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100 Years Of Alder Hey – Jean’s Story

100 Years of Alder Hey - Your memoriesThroughout our long history, millions of people have visited Alder Hey, including the United States Military during World War One. In this blog series to celebrate Alder Hey’s 100th birthday, we are taking regular trips down memory lane to share your stories of years gone by.

If you have memories or stories of your time at Alder Hey, we’d love to hear them. You can submit your story on our Centenary pages.

In her own words – this is Jean’s story

My connection with Alder Hey goes a long way back before I started work, and in fact if you link in the time that it became known as the Royal Liverpool Children’s Hospital Alder Hey , then you could go back as far as my own grandmother , who was admitted as a child with polio to the Myrtle Street branch of the Hospital.  Long before the invention of the polio vaccine if you contracted polio it could be at the worst fatal, or you could be possibly paralysed, and have to spend your life in an iron lung.  A slightly better outcome would be the loss of use or weakness in the legs.  My grandmother was lucky and after treatment  at the age of 3 which would have been around 1914 recovered.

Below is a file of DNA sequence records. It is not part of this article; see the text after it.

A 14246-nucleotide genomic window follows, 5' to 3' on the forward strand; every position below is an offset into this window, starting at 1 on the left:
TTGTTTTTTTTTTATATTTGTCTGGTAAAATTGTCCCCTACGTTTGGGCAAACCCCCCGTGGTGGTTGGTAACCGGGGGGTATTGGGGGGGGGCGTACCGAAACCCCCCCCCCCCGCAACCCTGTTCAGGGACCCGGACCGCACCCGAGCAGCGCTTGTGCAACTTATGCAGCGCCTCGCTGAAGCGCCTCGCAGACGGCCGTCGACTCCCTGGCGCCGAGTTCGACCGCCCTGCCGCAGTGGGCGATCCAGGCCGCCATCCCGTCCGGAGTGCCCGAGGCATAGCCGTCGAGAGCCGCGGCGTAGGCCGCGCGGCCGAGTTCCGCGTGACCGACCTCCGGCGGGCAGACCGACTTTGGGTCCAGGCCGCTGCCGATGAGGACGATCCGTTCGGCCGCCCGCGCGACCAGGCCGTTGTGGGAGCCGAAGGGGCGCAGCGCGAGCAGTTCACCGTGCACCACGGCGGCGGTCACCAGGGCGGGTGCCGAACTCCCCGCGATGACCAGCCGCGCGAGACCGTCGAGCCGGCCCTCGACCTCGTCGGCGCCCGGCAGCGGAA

Years later at the age of 7 I was admitted to Alder Hey with bronchopneumonia following measles. I was on E2 ward and remember  a  fair part of my time as an inpatient. I had to go to physiotherapy for postural drainage and remember being wrapped up warm in my dressing gown and a blanket and Jean at Alder Hey, aged 7being pushed in a wheelchair along the open balcony (between the  E/F and K/L blocks) to the physio department and back again.  It was near Christmas time, and I recall the nurses painting pictures on the window of the wards to cheer the wards up. Although Matron on one of her rounds took offence at the picture painted on the window behind my bed, and on asking the Sister what it was, and being told it was a ‘candle’, replied in the best Matron fashion, ‘Nonsense, it is a sausage with a wick sticking out,  clean it off, and get it done again!’   The poor nurse whose artwork it was duly complied and a more candle like picture was done.